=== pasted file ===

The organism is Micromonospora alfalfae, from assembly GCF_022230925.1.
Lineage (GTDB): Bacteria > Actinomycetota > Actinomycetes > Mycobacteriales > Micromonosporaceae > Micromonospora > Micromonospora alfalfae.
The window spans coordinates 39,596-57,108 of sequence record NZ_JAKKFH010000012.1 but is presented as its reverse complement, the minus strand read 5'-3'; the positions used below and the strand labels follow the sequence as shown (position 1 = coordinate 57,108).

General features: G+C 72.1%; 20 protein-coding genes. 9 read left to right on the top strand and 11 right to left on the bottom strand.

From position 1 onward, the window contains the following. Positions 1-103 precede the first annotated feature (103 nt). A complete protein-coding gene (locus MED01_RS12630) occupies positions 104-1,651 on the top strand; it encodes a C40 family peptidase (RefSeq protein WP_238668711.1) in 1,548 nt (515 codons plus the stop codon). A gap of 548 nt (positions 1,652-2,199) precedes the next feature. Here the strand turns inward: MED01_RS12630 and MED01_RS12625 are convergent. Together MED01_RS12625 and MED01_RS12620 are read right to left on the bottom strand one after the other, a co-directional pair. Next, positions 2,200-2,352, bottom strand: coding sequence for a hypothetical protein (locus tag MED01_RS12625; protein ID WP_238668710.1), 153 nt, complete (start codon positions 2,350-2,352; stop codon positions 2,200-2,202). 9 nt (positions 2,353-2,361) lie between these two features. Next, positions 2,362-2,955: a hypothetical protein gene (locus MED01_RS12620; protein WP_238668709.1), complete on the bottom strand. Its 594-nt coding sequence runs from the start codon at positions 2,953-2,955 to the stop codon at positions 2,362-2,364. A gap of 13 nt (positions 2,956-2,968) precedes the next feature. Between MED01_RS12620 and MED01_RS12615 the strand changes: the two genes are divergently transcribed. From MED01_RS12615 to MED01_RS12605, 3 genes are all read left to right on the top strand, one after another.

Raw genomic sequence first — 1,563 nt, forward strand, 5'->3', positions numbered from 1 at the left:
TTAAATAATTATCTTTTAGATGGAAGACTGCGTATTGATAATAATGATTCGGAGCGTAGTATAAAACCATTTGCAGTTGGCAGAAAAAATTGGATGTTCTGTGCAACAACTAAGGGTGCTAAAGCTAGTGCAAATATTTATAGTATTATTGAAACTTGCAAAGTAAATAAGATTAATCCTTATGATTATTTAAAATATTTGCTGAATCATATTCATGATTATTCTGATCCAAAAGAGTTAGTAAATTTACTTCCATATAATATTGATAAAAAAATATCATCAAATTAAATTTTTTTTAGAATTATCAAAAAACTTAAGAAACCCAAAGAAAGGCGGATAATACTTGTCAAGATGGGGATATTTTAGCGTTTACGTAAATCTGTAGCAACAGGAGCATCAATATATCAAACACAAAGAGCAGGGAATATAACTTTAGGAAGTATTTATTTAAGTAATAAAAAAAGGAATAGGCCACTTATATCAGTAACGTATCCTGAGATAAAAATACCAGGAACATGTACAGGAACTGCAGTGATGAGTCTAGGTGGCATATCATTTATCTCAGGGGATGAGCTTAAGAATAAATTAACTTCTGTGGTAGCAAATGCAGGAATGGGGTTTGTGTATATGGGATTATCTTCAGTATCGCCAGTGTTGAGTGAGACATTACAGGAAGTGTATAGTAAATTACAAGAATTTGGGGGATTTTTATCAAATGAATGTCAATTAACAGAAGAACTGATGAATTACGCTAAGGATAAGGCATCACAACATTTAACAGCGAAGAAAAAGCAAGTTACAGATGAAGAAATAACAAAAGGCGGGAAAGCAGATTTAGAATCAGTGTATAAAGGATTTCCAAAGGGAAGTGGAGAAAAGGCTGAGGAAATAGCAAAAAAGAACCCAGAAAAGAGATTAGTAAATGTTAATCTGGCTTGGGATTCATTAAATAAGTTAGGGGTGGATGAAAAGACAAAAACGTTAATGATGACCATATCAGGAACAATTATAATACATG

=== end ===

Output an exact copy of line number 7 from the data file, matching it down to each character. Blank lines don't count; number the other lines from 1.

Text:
TTAAATAATTATCTTTTAGATGGAAGACTGCGTATTGATAATAATGATTCGGAGCGTAGTATAAAACCATTTGCAGTTGGCAGAAAAAATTGGATGTTCTGTGCAACAACTAAGGGTGCTAAAGCTAGTGCAAATATTTATAGTATTATTGAAACTTGCAAAGTAAATAAGATTAATCCTTATGATTATTTAAAATATTTGCTGAATCATATTCATGATTATTCTGATCCAAAAGAGTTAGTAAATTTACTTCCATATAATATTGATAAAAAAATATCATCAAATTAAATTTTTTTTAGAATTATCAAAAAACTTAAGAAACCCAAAGAAAGGCGGATAATACTTGTCAAGATGGGGATATTTTAGCGTTTACGTAAATCTGTAGCAACAGGAGCATCAATATATCAAACACAAAGAGCAGGGAATATAACTTTAGGAAGTATTTATTTAAGTAATAAAAAAAGGAATAGGCCACTTATATCAGTAACGTATCCTGAGATAAAAATACCAGGAACATGTACAGGAACTGCAGTGATGAGTCTAGGTGGCATATCATTTATCTCAGGGGATGAGCTTAAGAATAAATTAACTTCTGTGGTAGCAAATGCAGGAATGGGGTTTGTGTATATGGGATTATCTTCAGTATCGCCAGTGTTGAGTGAGACATTACAGGAAGTGTATAGTAAATTACAAGAATTTGGGGGATTTTTATCAAATGAATGTCAATTAACAGAAGAACTGATGAATTACGCTAAGGATAAGGCATCACAACATTTAACAGCGAAGAAAAAGCAAGTTACAGATGAAGAAATAACAAAAGGCGGGAAAGCAGATTTAGAATCAGTGTATAAAGGATTTCCAAAGGGAAGTGGAGAAAAGGCTGAGGAAATAGCAAAAAAGAACCCAGAAAAGAGATTAGTAAATGTTAATCTGGCTTGGGATTCATTAAATAAGTTAGGGGTGGATGAAAAGACAAAAACGTTAATGATGACCATATCAGGAACAATTATAATACATG